Cincinnati Reds Hot Stove: The Solution to the Center Field Problem

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Cincinnati Reds Hot Stove: The Solution to the Center Field Problem
Jonathan Daniel/Getty Images
Drew Stubbs has whiffed 588 times in 1791 career at-bats.

Now that general manager Walt Jocketty has announced the 2-year extension of manager Dusty Baker and his coaching staff, the next glaring issue on the docket is what to do about center field and the leadoff spot in the batting order.

Reds fans know all too well that former first-round pick Drew Stubbs does not seem to be the answer.  

As recently as two seasons ago, Stubbs looked like the long term solution in center field and at the top of the order, despite his high number of strikeouts.  In 2010, the former Longhorn posted a .773 OPS while slugging 22 dingers and swiping 30 bases.  His batting average was at a somewhat respectable .255 while the on-base pct was a low, but not horrific .329.  

It was the first full season for Stubbs, so the outlook was positive that he would be able to improve upon those numbers.  

Then came 2011.  Stubbs struck out a whopping 205 times, while the OPS dipped nearly a hundred points down to .686.  

The organization hoped 2011 was just a sophomore slump.  Unfortunately, the free fall continued this past season when Stubbs hit just .213 with a barely fathomable .277 OBP and just a .610 OPS.  

What's the answer?

If you ask longtime Reds broadcaster Marty Brennaman, he'll tell you it's probably time for a change. The Hall of Famer feels both Stubbs (change of scenery) and the Reds would benefit from a trade.

 

What will Jocketty do?  It appears that he has three options:

 

1) Sit tight.  

Allow top prospect Billy Hamilton to gain more experience in the minors at the CF position in 2013, while working with Dusty Baker to implement a platoon split between Stubbs and Chris Heisey. 

Stubbs crushes left handed pitching, to a tune of an .821 career OPS, while he virtually has no clue against righties, checking in at a drastically lower .655 OPS.  (.228 batting average vs RHP, .276 vs LHP)

Meanwhile, fellow right-handed swinger Chris Heisey's numbers show the opposite.  Heisey hits .277 against righties while only hitting .214 against lefties.

Assuming these figures shake out the same moving forward, you would combine the two players into a CF who hits around .275 with 20-25 HR and 30-50 SB.  Of course that is purely an assumption, but it certainly is an option.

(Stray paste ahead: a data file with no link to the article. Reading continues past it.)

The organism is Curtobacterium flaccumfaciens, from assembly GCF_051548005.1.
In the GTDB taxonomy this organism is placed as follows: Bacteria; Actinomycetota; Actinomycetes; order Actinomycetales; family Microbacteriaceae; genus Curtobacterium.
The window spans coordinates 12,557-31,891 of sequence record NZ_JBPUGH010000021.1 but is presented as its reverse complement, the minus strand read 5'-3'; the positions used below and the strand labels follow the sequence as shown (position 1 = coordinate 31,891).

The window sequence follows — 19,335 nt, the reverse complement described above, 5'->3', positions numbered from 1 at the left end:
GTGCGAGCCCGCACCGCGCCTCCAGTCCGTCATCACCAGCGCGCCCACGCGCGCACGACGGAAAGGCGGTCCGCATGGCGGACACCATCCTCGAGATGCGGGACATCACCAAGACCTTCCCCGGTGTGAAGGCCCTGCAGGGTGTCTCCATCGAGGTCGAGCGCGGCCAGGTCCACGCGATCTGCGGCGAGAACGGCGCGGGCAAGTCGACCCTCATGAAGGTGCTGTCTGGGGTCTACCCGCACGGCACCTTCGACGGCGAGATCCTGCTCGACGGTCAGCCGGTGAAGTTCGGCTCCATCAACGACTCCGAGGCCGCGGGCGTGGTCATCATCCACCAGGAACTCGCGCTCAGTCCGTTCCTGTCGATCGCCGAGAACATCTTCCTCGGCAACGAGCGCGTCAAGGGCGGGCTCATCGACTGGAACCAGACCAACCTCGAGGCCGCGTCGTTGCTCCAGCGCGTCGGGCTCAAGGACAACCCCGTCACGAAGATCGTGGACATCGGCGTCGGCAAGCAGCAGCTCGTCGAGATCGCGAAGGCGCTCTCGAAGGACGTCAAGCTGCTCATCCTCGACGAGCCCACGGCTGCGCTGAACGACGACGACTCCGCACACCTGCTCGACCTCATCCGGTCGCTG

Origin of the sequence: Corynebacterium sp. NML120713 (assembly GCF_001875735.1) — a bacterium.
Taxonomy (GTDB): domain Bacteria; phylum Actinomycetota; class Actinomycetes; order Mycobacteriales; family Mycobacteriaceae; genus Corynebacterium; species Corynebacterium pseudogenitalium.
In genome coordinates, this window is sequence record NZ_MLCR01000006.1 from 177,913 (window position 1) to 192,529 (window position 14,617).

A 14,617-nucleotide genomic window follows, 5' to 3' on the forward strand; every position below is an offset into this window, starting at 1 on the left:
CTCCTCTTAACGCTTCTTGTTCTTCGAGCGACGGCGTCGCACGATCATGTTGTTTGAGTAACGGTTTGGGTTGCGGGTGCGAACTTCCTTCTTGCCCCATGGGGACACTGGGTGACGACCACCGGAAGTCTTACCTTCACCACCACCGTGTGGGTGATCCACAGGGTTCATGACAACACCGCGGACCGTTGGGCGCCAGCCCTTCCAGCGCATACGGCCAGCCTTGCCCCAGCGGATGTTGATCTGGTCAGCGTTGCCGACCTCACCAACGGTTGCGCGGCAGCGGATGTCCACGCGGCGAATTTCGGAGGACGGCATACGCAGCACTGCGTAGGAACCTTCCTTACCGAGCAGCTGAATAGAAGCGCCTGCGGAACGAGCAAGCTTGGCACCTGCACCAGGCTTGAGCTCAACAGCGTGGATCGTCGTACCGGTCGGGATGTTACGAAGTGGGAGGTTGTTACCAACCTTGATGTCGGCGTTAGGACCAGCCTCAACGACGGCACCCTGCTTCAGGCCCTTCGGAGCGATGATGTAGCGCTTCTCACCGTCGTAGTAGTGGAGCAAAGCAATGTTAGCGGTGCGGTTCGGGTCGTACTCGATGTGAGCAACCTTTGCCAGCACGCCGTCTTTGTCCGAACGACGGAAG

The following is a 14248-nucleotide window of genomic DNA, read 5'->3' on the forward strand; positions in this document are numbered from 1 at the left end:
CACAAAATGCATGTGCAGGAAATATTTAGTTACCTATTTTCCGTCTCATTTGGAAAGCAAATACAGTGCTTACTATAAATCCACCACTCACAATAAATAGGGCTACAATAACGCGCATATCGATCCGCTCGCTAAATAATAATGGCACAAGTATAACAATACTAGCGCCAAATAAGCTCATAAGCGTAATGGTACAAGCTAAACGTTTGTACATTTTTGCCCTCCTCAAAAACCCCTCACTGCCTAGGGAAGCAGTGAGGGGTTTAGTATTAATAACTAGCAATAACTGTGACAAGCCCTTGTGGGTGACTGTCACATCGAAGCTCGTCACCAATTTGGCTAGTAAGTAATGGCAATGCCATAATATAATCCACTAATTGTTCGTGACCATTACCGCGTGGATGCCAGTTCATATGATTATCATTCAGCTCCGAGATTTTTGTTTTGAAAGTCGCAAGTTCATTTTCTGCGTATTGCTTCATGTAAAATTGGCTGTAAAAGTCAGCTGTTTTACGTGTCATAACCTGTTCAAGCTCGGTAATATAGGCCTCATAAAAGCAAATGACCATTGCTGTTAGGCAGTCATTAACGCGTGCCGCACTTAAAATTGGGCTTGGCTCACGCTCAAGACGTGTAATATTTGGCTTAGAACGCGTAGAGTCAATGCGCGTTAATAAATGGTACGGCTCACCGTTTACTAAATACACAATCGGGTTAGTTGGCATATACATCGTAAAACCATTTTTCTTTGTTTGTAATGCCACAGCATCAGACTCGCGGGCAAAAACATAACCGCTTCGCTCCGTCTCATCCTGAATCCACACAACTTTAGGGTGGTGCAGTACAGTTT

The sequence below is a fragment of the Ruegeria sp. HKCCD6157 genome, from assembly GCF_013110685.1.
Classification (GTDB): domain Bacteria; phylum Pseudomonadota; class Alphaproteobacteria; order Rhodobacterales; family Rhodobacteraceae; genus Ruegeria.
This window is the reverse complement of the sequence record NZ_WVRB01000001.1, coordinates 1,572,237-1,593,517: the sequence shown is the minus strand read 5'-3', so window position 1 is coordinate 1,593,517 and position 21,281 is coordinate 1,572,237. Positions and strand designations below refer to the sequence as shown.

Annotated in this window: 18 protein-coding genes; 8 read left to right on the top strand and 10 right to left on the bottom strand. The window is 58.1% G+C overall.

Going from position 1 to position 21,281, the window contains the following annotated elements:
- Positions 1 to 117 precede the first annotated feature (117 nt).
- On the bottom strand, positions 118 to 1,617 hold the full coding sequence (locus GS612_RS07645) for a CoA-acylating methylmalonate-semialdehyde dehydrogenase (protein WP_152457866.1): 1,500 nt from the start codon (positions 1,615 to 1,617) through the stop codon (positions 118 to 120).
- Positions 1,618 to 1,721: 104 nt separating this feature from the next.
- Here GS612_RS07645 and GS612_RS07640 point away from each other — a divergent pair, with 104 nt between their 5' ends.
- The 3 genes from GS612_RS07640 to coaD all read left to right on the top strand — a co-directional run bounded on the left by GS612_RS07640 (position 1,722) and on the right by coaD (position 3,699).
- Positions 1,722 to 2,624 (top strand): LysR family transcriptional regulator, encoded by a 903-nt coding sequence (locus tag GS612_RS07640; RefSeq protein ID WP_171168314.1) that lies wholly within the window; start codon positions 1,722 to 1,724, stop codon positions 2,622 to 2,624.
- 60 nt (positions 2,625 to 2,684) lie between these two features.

2) Make a move.  

What should Jocketty do?

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Whether it's a trade or going after a free agent, make a change.  If this is the path Jocketty chooses, he'll need to be careful not to plug up center field for too many years because that could potentially block speedster Billy Hamilton from an everyday position in the major leagues.  And getting Billy Hamilton to the major leagues as quickly as possible is the ultimate goal.

If Jocketty brings in someone from outside the organization, he'll want to limit the contract to one or two years.  That means he'll either need to make a trade for someone who is near the end of his current contract (Denard Span, Coco Crisp—both two years remaining) or go with a short term veteran free agent stopgap (Shane Victorino, Angel Pagan).  The thinking here is at worst, Hamilton is ready by 2014 and you can bring him along slowly, using his speed for pinch-running and a defensive replacement while starting him a few days a week to rest your veteran.    

 

 

3) Put a rush on Billy Hamilton.  

Based on the rest of the assumed everyday starting position players for the next two seasons, center field (and possibly left field if the Reds can't come to terms with Ryan Ludwick) looks like the only real need.  

Hamilton looks to be the guy to fill that spot.  The exciting switch-hitter stole a jaw-dropping 155 bases this season, an all-time organized baseball record.  He's only 21-years-old, but he's shown he can get on base wherever he's been in the minors (.410 in 2012 playing Single-A and low Double-A ball). The only real question is how fast this kid picks up the defensive side of the baseball, moving from shortstop to the outfield currently in fall ball.

This third option is just to roll the dice and throw Hamilton out there to start 2013.  That seems unlikely considering the Reds are already a contender and don't need to rush the kid.  But, maybe you strike gold and end up with a phenom along the lines of a Mike Trout.  It's unlikely, but it is an option.

There is no doubt something will change before Opening Day in 2013.  As Reds fans heat up their stoves for the winter, the question is, what changes will Walt Jocketty make at the top of the order and in center field?

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